February 14, 2018 / 11:41 AM / 2 years ago

Alpine skiing: What to look out for in the women's giant slalom

PYEONGCHANG, South Korea (Reuters) - Postponed from Monday, the women’s giant slalom at the Pyeongchang Olympics will take place on Thursday, weather permitting. Here is a brief guide to the event:

Feb 10, 2018; Pyeongchang, South Korea; Team USA alpine skier Mikaela Shiffrin speaks at a press conference during the Pyeongchang 2018 Olympic Winter Games at Main Press Centre. Mandatory Credit: Shanna Lockwood-USA TODAY Sports


There are two runs on Thursday, the first starting at 10 am local time (0100 GMT/8 pm ET) and the second at 1.45 pm (0445 GMT/11.45 pm ET).


Mikaela Shiffrin should finally begin her highly-anticipated Pyeongchang program on the back of two World Cup wins this season in the giant slalom.

This is not the American’s strongest event, however, and Germany’s Viktoria Rebensburg, gold medalist in 2010 and third in 2014, leads the World Cup standings.

France’s world champion Tessa Worley showed strong form to beat Rebensburg into second place at the last World Cup giant slalom in Lenzerheide at the end of last month.

Anna Veith won silver under her maiden name Fenninger in Sochi four years ago and will again be a contender to finally claim the one Alpine skiing Olympic title Austria has never won.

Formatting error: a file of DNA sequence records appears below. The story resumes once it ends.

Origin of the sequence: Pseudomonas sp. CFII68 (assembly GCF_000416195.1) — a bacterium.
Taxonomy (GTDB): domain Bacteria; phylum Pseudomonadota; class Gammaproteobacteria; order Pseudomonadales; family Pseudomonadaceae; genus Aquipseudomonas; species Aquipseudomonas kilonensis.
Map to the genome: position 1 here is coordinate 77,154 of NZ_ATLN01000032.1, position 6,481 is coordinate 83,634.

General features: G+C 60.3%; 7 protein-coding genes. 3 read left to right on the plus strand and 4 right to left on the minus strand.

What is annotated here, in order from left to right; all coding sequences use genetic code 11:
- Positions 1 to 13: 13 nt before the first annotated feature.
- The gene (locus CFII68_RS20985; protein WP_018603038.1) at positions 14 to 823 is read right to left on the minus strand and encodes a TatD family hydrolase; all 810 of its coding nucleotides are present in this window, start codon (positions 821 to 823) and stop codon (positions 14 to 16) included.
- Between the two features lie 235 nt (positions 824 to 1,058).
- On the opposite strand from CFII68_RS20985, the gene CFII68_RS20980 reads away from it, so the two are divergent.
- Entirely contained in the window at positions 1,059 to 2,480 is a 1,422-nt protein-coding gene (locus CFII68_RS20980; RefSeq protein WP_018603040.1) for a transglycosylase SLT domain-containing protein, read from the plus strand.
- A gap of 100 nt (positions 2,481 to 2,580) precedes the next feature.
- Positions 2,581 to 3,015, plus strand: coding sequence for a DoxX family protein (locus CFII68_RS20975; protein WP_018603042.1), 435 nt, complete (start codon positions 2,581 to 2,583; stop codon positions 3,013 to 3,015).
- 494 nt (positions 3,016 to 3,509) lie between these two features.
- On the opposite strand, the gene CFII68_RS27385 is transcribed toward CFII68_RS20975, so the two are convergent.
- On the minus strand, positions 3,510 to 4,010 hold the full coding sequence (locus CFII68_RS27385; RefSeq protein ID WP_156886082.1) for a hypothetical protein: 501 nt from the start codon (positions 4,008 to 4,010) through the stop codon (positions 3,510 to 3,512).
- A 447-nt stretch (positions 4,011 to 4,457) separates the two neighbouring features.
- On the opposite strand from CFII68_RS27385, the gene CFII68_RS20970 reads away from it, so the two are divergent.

Switzerland, the United States and Germany have won the gold medal more than once but Italy’s Deborah Compagnoni is the only individual skier to have won it twice (1994 and 1998).

Despite never having won gold, Austria has nine medals in the giant slalom.


The Yongpyong resort is owned by the Unification Church, whose adherents are known as Moonies, and has hosted men’s technical World Cup races four times since 1998.

The women’s giant slalom run on the Rainbow piste starts at an elevation of 1,368 meters and is 1,250 meters long with a vertical drop of 400 meters.

Lined up down the course are 50 gates, marked with pairs of red poles which the skiers are required to pass on alternate sides using 48 direction changes.

The skiers do the first run in the order dictated by the draw. The competitors go out in reverse order for the second run according to their times in the first.


The gates are spaced at a greater distance to each other than in slalom but not as far apart as in the super-G, a later development.

The first giant slalom was held in Italy in 1935 and the event joined the Olympic program in 1952 with the move to two runs for the women coming at the 1980 Olympics.

Slideshow (3 Images)

While giant slalom lacks the raw speed of the downhill and super-G, the technique shown by the skiers as they carve their way down the slope can be breathtaking.


Although it is one of Alpine skiing’s technical rather than speed events, the top skiers can still get up to 40 kph (25 mph) on the giant slalom course and crashes can be dramatic.

Reporting by Nick Mulvenney, Editing by Ed Osmond

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